There’s been a lot of life happening all around me, in the church community and in our family. Along with that life comes lots of anxiety, giddiness and kneejerk reactions that bear some comment.
Just because something someone says or does generates an immediate emotional response inside you doesn’t mean that you have to share your feelings and thoughts with the rest of us immediately. Chances are – if you hung onto those feelings and thoughts for a few hours, or better yet, a day or two, it might change the tone, substance and amount of what you share – to the better. You’ll sound smarter, more thoughtful and be less likely to have to apologize or feel guilty later.
Online forums facilitate sharing one’s thoughts with a dispersed community, but they carry an inherent danger of “opening your mouth before engaging your brain.” Just because you can comment doesn’t mean that you should. Show some judgment and restraint, or as was said in an earlier generation, show some “class.”
When you’re happy while others around you are sad – like when you’ve landed the perfect new job while your buddies are still jobless, struggling to survive, give a thought to how you express your happiness without wounding your friends unintentionally. I’ve written before about how we should be happy for one another’s good fortune, how we shouldn’t have to dampen our happiness unduly. I’m not saying that you shouldn’t celebrate your good fortune. But it’s about tone, substance and amount of sharing again. It’s about empathy and compassion. We used to say, “put yourself in the other’s shoes” and “follow the Golden Rule.”
Some of us, yours truly included, have a core of impulsivity that we have to work really hard to control. Spontaneity and impulsivity are two sides of the same coin – an ability to respond to the world with unfettered enthusiasm and sheer joy or with unedited anger and harsh retribution. It’s easy to forgive or even join in the enthusiastic and joyful spontaneous and impulsive acts of others. They typically don’t cause irreparable or lasting harm.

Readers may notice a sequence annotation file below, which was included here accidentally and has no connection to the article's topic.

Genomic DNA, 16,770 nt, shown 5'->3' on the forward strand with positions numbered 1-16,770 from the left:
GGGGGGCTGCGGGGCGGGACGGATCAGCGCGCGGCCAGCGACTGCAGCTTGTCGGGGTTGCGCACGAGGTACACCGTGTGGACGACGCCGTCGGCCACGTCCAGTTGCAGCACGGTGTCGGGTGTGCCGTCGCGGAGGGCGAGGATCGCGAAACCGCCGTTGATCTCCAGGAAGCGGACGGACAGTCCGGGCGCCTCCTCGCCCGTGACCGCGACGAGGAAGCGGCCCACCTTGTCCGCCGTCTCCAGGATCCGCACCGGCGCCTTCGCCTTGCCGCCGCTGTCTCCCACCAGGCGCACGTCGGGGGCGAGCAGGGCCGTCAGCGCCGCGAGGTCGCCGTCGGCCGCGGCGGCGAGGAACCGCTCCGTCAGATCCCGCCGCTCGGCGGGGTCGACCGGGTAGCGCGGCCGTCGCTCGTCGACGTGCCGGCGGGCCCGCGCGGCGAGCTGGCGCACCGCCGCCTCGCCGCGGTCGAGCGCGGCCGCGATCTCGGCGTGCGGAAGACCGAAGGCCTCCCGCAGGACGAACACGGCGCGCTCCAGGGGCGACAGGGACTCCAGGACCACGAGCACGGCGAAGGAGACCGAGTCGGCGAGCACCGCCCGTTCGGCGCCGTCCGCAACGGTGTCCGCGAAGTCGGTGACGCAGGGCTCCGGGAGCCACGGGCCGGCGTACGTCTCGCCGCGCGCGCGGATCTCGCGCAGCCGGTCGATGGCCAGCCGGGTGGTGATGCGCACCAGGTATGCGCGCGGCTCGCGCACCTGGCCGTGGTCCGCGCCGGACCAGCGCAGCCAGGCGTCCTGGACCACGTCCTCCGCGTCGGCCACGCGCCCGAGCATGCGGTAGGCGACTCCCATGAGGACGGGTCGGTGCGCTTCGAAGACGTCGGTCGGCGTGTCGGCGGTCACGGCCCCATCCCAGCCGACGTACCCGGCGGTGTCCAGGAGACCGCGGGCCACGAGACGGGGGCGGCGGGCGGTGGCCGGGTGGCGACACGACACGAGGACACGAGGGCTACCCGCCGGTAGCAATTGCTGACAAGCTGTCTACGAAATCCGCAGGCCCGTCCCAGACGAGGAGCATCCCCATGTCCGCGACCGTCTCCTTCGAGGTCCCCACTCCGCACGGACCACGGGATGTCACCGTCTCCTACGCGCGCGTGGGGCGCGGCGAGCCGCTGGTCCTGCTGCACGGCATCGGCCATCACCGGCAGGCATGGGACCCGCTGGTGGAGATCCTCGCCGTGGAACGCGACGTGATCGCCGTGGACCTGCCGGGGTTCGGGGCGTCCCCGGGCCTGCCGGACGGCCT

But it’s often tough to forgive or recover from a flood of anger and paybacks, because the feelings they engender touch our very core notions of who we are and what our relationships are about. Count to ten. Count to a thousand. Make that ten thousand or a million, because it just might be best not to stop counting so that you don’t open those floodgates.
These instances of anxiety, giddiness and kneejerk reactions call for the healthier alternative of slowing down our responses instead of letting them fly out on their own. Slowing down allows space for deliberation and intentionality, so that we are not at the effect of our feelings or gut reactions. Relationships are worth the effort and time that it takes to think about them, invest in them and get them right.